The preconference reception took place in the student union of the Northwest State University. I wore a purple-colored plastic badge identifying me as “BILL McGAUGHEY, Presidential Candidate.” This badge was part of my standard uniform. Munching hors d’oeuvres off a paper plate, I first sat at a table with an investment banker from Thibodaux who was checking out the scene. He gave me some useful information about Mardi Gras festivities in New Orleans. Most of my remaining time was spent talking with an elderly Italian man, Joe B., who was a World War II veteran.

This man had strong, hawkish views about the U.S. mission in Iraq which did not coinccide with mine. He was also a Louisiana history buff. He knew that Hubert Humphrey had studied at LSU. He knew and admired Archbishop Harry Flynn, formerly of Lafayette. He was proud of the fact that so many famous generals had lived on military bases in Louisiana. He said he had run for mayor of Jonesville and nearly won. I enjoyed talking with this opinionated man, Joe, who might have been in the consumer-finance business. Not having a business card on him, he said he would give me one at the conference on the following day. We did not make contact again.

The conference itself was held in the college gymnasium. Several hundred persons participated. Most seemed to be local government officials or employees of non-profits concerned with economic and employment problems. The opening speaker informed us that Governor (Kathleen Babinaux) Blanco would not be attending this conference as promised. She was in Baghdad visiting with Louisiana troops. Utmost secrecy had surrounded her change of plans. The Governor very much wanted to be here, though; she had sent her husband, Raymond, and her top staff aide, Andrew Kopplin, to represent her at the conference.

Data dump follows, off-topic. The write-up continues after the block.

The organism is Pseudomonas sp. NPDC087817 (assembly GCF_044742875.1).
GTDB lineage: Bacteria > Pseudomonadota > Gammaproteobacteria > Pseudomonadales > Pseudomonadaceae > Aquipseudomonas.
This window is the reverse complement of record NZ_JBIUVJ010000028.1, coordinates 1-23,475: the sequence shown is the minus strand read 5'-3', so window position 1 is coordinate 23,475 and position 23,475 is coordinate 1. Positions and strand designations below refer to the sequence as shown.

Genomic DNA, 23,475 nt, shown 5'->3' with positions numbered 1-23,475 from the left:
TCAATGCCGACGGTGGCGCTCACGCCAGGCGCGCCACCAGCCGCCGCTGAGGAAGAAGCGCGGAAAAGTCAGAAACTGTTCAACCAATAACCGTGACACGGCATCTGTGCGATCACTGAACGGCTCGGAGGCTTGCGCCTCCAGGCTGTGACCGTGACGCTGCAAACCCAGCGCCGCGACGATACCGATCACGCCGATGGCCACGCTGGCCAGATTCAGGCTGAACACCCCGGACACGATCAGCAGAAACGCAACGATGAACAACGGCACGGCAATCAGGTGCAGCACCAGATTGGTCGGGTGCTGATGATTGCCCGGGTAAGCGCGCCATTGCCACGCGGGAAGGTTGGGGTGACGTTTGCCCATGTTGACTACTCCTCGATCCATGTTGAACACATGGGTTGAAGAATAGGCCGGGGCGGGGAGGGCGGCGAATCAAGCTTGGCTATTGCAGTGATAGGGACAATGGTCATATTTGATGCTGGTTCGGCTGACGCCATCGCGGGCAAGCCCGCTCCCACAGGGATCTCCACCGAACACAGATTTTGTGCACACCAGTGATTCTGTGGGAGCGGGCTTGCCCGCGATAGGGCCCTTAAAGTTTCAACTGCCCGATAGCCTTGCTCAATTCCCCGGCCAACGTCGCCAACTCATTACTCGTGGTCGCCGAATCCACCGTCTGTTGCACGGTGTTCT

That out of the way, the speaker told us that the Governor did not agree with those who said that Louisiana was not a good tourism state. She wanted the state to do more to attract tourists and also to attract business generally, especially in the rural areas. What did business look for? They wanted good education, adequate infrastructure, a business-friendly environment, and low taxes. We should try to save the businesses already here before recruiting new ones.